In the past week, the discovery of a major security vulnerability affecting the Bitcoin Lightning Network has contributed to a slew of negative publicity and threatened to upend users’ trust in the platform.
Thankfully, Lightning Network stakeholders have moved quickly to minimize the risks of a so-called “cycling replacement attack.” But current mitigating measures only attend to basic versions of the attack. And now the cat’s out of the bag, a more long-term solution is needed.
The term cycling replacement attack was coined by Lightning Developer Antoine Riard, who published a paper on the vulnerability last Monday, October 16.
Riard’s discovery relates to the Lightning Network’s Hashed Timelock Contracts (HTLCs), a kind of security contract that is created by each Lightning transaction, protecting payment channels from being duped without having to verify each transaction on the Bitcoin mainnet.
For a receiving address to release a Lightning payment from the contract, they need to create a secret code known as a preimage. If they don’t do so within a given timeframe, the sender can reclaim the funds.
When sending Bitcoin via the Lightning Network, however, payments don’t always move from A to B. Rather, funds can move through multiple nodes on their journey, hopping from A to B via C, for example.
In essence, a cycling replacement attack would intentionally jam the network, taking advantage of HTLCs’ timeout function to steal funds from middle-hop nodes engaged in contracts with sending and receiving addresses. That is to say, the attack would allow A to redeem its funds after C has already created the redemption clause needed to fulfill its contract with B, which would then be able to steal the value of the transaction from C.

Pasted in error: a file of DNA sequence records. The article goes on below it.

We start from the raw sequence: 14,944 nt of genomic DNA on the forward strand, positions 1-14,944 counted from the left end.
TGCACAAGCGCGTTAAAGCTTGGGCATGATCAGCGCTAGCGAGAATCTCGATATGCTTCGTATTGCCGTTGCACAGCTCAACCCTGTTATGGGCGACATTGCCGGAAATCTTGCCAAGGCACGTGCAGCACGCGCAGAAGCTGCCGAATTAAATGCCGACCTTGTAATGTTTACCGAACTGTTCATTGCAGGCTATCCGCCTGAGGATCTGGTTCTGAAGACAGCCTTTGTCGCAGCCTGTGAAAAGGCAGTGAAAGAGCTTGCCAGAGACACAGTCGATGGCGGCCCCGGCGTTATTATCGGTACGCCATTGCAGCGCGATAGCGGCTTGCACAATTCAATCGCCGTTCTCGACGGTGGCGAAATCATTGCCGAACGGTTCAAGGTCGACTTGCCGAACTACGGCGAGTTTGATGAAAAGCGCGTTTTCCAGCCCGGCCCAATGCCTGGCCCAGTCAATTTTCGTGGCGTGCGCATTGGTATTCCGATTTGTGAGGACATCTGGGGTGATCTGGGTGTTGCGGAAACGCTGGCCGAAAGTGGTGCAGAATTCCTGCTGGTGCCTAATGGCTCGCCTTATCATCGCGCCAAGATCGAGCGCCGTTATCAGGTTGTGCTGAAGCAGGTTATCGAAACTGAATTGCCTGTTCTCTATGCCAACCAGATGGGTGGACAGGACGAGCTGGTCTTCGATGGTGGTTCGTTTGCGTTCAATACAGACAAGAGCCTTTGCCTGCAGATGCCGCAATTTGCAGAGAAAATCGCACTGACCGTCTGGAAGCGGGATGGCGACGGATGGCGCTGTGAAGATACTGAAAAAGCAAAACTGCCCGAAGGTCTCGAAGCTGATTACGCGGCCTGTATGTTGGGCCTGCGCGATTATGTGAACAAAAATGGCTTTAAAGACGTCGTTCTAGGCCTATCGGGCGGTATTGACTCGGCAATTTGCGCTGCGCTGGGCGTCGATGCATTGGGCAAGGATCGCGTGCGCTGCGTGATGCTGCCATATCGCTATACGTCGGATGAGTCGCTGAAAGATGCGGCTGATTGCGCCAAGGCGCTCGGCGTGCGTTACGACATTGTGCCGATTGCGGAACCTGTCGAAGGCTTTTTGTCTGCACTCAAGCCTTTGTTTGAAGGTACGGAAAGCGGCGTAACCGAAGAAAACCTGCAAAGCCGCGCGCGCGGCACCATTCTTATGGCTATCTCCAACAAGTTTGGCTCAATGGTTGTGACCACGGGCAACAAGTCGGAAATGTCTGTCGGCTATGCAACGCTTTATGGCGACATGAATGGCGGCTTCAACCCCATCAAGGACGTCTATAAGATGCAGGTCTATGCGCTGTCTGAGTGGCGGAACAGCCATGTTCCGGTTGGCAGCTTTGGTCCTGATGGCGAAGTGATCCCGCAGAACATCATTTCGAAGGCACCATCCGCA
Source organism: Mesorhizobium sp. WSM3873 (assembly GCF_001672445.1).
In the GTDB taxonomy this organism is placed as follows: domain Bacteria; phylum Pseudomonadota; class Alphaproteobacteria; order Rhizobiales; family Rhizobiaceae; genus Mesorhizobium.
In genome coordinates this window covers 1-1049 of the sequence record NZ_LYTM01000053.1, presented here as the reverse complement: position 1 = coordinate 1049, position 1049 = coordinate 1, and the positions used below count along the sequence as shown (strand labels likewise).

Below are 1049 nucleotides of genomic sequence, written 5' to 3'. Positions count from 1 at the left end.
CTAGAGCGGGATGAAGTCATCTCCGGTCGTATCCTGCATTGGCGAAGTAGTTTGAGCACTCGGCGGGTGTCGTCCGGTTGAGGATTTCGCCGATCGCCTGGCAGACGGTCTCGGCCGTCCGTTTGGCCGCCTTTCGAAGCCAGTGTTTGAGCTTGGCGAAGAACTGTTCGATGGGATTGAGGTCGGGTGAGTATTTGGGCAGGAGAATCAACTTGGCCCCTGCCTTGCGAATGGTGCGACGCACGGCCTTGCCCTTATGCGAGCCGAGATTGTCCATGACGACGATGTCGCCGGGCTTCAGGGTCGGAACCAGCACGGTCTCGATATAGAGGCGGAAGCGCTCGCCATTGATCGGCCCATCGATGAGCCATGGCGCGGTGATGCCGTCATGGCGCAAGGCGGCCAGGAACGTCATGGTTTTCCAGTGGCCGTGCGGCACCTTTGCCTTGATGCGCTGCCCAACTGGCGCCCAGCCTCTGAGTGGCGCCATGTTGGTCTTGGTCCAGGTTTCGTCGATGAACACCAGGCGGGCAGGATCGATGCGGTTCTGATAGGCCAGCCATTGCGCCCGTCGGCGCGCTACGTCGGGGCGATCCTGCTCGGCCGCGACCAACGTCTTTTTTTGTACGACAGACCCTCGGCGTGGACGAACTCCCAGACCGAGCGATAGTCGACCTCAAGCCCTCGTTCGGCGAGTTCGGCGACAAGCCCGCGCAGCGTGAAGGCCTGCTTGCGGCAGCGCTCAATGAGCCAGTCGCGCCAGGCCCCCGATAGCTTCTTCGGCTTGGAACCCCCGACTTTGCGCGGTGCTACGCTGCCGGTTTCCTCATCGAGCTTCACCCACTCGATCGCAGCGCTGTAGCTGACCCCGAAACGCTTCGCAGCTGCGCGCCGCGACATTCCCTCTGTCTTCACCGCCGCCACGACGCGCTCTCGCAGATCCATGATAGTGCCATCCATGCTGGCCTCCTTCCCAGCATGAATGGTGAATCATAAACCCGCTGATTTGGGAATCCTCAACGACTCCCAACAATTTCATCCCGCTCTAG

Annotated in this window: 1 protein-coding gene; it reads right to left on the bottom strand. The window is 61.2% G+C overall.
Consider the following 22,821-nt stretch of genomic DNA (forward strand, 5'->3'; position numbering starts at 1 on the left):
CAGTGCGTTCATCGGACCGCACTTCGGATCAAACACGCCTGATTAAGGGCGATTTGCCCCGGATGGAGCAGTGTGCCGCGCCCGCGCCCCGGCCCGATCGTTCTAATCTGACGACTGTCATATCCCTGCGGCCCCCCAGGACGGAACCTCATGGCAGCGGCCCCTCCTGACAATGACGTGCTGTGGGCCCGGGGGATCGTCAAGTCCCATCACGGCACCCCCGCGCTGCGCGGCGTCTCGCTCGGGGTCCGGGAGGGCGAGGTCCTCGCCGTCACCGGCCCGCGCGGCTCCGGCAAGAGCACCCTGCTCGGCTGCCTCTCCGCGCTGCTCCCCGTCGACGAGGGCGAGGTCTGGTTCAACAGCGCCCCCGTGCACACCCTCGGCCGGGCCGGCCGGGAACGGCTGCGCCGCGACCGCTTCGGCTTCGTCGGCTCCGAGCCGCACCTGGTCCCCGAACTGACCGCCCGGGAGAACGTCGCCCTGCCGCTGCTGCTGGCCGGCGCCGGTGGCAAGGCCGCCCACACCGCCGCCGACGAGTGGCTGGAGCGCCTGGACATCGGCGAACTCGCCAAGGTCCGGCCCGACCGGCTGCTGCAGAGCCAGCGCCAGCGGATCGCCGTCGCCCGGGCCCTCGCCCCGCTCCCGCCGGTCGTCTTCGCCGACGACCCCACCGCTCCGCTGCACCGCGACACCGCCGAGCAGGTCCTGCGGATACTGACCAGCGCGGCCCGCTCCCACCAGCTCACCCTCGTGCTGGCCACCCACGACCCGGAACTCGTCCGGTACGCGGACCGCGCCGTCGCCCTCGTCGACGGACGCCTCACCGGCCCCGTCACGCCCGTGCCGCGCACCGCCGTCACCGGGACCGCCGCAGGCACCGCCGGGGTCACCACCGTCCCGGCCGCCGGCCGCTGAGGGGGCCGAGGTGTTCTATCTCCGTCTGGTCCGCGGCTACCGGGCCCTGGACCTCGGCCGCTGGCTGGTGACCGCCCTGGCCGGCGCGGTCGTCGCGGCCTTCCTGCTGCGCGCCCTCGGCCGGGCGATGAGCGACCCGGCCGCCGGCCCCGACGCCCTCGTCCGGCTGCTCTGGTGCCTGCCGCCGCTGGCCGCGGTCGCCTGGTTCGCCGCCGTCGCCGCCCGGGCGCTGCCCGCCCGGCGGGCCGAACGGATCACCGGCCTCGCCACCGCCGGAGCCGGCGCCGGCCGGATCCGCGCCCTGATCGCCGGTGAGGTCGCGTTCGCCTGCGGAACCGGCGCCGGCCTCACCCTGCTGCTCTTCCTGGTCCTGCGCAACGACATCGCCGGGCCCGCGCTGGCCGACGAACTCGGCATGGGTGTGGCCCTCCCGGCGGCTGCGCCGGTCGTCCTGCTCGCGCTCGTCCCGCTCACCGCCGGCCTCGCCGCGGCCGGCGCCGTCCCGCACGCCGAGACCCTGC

After he initially publicized the existence of the Lightning Network’s HTLC vulnerability, on Friday, October 20, Riard said it puts the technology in “a very perilous position.”
Although he acknowledged mitigations employed after the discovery of the vulnerability “are worth something in [the] face of simple attacks,” he added that more advanced attacks could still pose a major threat.
Nevertheless, on Saturday, after media widely reported the vulnerability, Riard expanded on his position, arguing that very few actors would be able to pull off such an attack.
“More advanced attacks can only be mounted if you have sufficient p2p and mempool knowledge,” he stated, adding that it could “years to acquire for average Bitcoin developers.”
Looking ahead, Riard noted that changes to Bitcoin’s security architecture might be necessary to fully remove the risks posed to the Lightning Network.
However, building the consensus necessary for such upgrades is notoriously difficult. As Riard acknowledged, “those types of changes are the ones necessitating the utmost transparency and buy-in of the community as a whole.”